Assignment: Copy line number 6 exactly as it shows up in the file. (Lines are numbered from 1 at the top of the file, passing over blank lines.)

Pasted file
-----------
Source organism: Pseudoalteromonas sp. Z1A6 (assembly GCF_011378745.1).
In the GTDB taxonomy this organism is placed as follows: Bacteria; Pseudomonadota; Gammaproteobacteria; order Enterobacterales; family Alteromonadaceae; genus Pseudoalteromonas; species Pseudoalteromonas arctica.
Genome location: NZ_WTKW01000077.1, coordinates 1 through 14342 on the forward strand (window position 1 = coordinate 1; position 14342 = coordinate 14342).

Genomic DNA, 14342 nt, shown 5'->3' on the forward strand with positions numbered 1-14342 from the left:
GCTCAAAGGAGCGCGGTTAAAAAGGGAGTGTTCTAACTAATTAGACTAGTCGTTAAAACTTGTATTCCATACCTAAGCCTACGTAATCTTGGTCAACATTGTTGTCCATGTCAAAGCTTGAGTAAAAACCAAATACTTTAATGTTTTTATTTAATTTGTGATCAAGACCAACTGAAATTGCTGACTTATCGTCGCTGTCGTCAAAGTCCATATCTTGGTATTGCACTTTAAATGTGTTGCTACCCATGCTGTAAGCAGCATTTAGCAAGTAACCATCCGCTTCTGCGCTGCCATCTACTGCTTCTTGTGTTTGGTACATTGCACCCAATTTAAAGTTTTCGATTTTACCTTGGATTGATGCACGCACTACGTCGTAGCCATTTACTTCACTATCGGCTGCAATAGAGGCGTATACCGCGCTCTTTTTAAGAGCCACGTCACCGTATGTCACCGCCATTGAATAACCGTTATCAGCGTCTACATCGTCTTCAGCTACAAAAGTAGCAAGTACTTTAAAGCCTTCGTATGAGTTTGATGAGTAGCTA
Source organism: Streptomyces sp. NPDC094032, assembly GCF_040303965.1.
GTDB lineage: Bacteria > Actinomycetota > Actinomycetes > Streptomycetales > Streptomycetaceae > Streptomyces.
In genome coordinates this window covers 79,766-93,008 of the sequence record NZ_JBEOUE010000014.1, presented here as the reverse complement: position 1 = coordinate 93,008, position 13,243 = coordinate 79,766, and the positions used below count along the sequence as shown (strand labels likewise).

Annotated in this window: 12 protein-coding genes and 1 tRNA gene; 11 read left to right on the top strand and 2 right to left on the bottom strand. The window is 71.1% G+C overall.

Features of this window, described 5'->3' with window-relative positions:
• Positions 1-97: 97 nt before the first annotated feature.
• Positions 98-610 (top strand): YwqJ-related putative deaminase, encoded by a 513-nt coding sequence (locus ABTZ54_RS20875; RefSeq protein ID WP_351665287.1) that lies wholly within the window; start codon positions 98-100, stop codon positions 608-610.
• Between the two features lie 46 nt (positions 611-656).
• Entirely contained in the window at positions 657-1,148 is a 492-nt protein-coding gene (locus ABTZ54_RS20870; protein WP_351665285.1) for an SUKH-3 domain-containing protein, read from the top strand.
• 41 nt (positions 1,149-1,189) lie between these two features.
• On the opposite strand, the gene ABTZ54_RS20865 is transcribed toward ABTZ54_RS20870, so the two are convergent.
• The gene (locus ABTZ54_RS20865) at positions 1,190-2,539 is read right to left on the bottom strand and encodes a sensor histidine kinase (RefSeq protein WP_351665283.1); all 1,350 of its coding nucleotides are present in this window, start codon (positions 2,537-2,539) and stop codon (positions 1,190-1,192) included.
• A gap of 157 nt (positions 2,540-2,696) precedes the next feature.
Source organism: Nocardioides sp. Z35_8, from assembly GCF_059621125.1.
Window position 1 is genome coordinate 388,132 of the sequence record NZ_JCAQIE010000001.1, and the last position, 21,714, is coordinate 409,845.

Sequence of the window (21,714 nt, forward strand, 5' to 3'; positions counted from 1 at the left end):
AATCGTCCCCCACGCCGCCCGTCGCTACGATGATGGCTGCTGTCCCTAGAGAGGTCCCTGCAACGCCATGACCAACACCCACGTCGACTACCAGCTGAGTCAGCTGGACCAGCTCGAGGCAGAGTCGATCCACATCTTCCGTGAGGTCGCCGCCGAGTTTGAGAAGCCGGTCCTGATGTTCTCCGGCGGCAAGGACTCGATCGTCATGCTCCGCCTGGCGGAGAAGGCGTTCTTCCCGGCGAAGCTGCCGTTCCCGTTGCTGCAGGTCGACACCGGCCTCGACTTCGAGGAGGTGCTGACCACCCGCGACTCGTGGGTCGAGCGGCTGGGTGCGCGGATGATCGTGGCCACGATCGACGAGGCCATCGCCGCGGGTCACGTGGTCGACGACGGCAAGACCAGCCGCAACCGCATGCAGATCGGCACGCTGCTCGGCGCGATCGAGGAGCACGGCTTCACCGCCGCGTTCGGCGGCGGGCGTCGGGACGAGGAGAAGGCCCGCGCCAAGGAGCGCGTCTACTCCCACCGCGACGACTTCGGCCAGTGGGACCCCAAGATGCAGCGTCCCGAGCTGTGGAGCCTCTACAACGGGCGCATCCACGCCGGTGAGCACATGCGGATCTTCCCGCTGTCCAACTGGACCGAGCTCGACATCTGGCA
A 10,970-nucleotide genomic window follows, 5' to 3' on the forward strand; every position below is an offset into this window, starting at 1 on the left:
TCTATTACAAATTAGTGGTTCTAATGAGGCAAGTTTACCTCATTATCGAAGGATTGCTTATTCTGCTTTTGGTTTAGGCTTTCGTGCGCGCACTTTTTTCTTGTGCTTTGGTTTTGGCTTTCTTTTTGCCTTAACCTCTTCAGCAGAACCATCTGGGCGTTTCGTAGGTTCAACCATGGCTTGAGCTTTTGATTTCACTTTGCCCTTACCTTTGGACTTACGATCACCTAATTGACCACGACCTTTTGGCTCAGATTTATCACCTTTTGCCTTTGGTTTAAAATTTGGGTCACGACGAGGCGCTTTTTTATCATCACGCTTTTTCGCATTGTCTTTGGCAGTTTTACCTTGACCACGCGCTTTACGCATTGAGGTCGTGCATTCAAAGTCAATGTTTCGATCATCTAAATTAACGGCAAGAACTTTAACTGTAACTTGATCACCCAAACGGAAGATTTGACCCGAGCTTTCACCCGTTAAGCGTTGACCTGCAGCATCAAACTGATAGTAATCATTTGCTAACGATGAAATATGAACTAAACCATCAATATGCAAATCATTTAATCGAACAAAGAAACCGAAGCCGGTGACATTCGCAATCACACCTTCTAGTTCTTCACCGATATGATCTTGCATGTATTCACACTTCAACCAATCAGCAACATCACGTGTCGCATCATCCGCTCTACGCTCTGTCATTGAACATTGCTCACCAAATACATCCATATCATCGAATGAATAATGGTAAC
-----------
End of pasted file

Source organism: Streptomyces sp. NPDC094032, assembly GCF_040303965.1.